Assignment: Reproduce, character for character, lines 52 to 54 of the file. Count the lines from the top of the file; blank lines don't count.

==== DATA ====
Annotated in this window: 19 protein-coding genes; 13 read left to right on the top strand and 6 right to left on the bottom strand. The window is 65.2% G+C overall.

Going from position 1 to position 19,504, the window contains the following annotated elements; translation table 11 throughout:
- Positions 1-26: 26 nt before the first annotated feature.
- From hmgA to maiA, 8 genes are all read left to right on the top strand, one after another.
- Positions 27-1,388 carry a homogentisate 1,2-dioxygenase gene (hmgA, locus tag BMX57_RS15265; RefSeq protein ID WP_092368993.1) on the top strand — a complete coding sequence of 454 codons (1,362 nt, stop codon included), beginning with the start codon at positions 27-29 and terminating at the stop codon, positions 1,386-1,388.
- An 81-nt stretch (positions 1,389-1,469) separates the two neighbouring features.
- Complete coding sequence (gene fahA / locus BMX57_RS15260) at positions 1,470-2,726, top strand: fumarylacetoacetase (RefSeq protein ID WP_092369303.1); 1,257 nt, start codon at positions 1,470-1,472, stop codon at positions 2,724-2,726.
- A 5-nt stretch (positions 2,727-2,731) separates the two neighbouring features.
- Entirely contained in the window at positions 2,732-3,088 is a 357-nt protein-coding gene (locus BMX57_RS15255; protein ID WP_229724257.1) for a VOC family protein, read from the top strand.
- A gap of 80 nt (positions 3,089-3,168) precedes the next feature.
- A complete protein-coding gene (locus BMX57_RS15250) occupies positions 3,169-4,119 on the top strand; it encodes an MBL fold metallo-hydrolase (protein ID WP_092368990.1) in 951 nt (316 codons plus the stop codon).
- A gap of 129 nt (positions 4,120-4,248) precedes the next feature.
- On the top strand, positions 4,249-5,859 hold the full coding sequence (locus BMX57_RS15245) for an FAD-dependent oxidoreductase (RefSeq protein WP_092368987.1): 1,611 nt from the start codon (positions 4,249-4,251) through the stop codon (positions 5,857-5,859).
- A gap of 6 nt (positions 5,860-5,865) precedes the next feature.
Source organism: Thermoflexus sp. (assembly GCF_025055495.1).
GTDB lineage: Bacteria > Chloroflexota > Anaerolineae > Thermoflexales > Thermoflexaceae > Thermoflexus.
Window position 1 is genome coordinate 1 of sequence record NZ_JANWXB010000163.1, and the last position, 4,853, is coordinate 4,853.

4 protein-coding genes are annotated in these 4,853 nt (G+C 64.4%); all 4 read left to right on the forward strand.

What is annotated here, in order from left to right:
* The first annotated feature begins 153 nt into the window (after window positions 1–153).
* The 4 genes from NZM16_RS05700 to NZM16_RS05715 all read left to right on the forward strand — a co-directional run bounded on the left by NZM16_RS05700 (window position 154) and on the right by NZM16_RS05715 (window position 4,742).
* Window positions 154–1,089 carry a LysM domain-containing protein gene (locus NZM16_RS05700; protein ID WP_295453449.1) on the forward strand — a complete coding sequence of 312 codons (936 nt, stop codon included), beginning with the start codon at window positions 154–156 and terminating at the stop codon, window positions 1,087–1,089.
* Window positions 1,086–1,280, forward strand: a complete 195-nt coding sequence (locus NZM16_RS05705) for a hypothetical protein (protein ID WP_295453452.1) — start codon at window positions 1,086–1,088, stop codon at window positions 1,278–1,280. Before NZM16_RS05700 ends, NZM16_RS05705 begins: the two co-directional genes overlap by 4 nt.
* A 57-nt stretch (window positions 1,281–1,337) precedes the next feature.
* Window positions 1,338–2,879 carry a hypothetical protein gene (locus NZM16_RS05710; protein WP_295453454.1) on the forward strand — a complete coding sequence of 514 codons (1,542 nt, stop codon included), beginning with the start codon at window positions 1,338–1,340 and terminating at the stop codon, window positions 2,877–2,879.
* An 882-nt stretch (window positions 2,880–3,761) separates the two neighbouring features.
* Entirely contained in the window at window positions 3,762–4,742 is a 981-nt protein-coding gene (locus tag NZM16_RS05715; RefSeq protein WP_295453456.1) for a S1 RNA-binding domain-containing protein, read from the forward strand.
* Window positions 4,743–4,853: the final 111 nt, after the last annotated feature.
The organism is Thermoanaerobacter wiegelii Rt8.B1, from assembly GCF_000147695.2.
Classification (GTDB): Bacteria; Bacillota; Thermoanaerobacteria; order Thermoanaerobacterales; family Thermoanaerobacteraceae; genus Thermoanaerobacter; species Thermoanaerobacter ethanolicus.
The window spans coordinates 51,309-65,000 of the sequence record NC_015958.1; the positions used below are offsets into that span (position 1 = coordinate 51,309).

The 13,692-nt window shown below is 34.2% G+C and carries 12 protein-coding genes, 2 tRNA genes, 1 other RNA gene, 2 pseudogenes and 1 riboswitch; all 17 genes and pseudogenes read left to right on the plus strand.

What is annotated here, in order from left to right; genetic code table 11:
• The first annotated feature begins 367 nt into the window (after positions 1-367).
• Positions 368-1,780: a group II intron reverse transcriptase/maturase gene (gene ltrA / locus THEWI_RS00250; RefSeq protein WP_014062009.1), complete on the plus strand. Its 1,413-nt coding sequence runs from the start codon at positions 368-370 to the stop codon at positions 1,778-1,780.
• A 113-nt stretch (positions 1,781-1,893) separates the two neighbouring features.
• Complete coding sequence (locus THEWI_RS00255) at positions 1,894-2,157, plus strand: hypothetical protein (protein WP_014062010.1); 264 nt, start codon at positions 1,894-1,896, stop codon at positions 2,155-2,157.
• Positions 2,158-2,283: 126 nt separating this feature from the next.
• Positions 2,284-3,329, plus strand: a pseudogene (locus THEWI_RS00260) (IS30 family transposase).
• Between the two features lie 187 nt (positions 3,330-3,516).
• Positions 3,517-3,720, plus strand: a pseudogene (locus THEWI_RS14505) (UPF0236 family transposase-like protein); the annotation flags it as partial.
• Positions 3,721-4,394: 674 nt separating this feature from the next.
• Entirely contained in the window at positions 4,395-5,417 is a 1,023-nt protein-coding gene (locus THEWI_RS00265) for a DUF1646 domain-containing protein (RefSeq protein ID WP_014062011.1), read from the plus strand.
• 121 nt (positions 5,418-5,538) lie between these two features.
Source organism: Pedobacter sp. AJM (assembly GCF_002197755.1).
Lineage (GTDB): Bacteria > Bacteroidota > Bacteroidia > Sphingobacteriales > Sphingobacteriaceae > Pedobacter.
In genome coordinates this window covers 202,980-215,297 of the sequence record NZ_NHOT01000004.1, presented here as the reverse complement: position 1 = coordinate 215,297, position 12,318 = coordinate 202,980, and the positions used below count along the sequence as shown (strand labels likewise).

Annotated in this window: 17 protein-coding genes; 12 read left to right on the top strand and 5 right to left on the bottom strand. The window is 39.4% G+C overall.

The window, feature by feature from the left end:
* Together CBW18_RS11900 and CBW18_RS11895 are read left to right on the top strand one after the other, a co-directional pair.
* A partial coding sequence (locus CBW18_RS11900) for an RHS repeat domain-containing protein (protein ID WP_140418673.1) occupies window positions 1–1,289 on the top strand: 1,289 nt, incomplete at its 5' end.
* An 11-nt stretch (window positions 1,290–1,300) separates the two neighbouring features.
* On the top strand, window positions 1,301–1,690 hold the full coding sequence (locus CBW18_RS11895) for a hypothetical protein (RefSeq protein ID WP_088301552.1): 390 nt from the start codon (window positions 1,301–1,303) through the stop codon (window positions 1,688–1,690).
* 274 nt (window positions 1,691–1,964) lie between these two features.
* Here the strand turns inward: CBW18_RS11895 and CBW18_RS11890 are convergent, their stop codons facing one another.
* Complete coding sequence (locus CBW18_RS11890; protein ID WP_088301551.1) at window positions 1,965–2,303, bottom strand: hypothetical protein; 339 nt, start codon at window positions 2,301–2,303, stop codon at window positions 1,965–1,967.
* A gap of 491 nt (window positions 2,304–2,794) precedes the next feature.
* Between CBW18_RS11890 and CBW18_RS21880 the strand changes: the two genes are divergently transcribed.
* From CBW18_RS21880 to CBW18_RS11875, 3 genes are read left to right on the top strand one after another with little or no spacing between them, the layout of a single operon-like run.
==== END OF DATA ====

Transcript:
* An 11-nt stretch (window positions 1,290–1,300) separates the two neighbouring features.
* On the top strand, window positions 1,301–1,690 hold the full coding sequence (locus CBW18_RS11895) for a hypothetical protein (RefSeq protein ID WP_088301552.1): 390 nt from the start codon (window positions 1,301–1,303) through the stop codon (window positions 1,688–1,690).
* 274 nt (window positions 1,691–1,964) lie between these two features.